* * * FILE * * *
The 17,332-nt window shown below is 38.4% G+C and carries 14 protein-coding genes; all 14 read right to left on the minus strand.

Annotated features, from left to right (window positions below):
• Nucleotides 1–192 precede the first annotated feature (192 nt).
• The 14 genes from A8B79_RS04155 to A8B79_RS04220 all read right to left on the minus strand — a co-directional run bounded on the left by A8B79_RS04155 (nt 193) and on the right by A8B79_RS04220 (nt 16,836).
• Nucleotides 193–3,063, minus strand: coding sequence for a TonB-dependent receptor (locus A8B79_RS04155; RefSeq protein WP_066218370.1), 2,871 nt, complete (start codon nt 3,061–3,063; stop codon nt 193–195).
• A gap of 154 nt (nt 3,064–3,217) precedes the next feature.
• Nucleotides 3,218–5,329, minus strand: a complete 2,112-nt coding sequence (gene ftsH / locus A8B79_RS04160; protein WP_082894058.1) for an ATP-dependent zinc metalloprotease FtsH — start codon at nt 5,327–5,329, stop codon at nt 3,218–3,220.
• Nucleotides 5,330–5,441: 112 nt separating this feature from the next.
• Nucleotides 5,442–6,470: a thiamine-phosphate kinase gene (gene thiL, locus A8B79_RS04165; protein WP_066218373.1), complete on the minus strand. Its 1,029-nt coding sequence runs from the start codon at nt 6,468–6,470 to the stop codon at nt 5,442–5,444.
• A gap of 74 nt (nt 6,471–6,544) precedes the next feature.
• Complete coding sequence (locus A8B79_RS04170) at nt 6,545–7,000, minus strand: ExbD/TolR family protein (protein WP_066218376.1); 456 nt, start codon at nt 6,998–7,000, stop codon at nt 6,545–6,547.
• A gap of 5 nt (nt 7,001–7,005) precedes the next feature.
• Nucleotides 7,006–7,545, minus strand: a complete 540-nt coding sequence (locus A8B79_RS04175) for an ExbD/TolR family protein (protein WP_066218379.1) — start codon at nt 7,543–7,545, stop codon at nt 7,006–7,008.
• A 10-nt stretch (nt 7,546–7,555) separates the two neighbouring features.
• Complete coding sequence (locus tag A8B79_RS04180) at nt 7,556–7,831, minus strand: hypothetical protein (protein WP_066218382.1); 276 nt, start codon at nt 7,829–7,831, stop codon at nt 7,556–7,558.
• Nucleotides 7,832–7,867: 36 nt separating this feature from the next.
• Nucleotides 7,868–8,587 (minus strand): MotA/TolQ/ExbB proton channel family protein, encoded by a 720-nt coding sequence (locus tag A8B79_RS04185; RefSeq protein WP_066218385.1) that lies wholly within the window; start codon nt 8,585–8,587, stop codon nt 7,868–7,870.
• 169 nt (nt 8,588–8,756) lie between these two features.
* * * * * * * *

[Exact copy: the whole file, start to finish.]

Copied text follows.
The 17,332-nt window shown below is 38.4% G+C and carries 14 protein-coding genes; all 14 read right to left on the minus strand.

Annotated features, from left to right (window positions below):
• Nucleotides 1–192 precede the first annotated feature (192 nt).
• The 14 genes from A8B79_RS04155 to A8B79_RS04220 all read right to left on the minus strand — a co-directional run bounded on the left by A8B79_RS04155 (nt 193) and on the right by A8B79_RS04220 (nt 16,836).
• Nucleotides 193–3,063, minus strand: coding sequence for a TonB-dependent receptor (locus A8B79_RS04155; RefSeq protein WP_066218370.1), 2,871 nt, complete (start codon nt 3,061–3,063; stop codon nt 193–195).
• A gap of 154 nt (nt 3,064–3,217) precedes the next feature.
• Nucleotides 3,218–5,329, minus strand: a complete 2,112-nt coding sequence (gene ftsH / locus A8B79_RS04160; protein WP_082894058.1) for an ATP-dependent zinc metalloprotease FtsH — start codon at nt 5,327–5,329, stop codon at nt 3,218–3,220.
• Nucleotides 5,330–5,441: 112 nt separating this feature from the next.
• Nucleotides 5,442–6,470: a thiamine-phosphate kinase gene (gene thiL, locus A8B79_RS04165; protein WP_066218373.1), complete on the minus strand. Its 1,029-nt coding sequence runs from the start codon at nt 6,468–6,470 to the stop codon at nt 5,442–5,444.
• A gap of 74 nt (nt 6,471–6,544) precedes the next feature.
• Complete coding sequence (locus A8B79_RS04170) at nt 6,545–7,000, minus strand: ExbD/TolR family protein (protein WP_066218376.1); 456 nt, start codon at nt 6,998–7,000, stop codon at nt 6,545–6,547.
• A gap of 5 nt (nt 7,001–7,005) precedes the next feature.
• Nucleotides 7,006–7,545, minus strand: a complete 540-nt coding sequence (locus A8B79_RS04175) for an ExbD/TolR family protein (protein WP_066218379.1) — start codon at nt 7,543–7,545, stop codon at nt 7,006–7,008.
• A 10-nt stretch (nt 7,546–7,555) separates the two neighbouring features.
• Complete coding sequence (locus tag A8B79_RS04180) at nt 7,556–7,831, minus strand: hypothetical protein (protein WP_066218382.1); 276 nt, start codon at nt 7,829–7,831, stop codon at nt 7,556–7,558.
• Nucleotides 7,832–7,867: 36 nt separating this feature from the next.
• Nucleotides 7,868–8,587 (minus strand): MotA/TolQ/ExbB proton channel family protein, encoded by a 720-nt coding sequence (locus tag A8B79_RS04185; RefSeq protein WP_066218385.1) that lies wholly within the window; start codon nt 8,585–8,587, stop codon nt 7,868–7,870.
• 169 nt (nt 8,588–8,756) lie between these two features.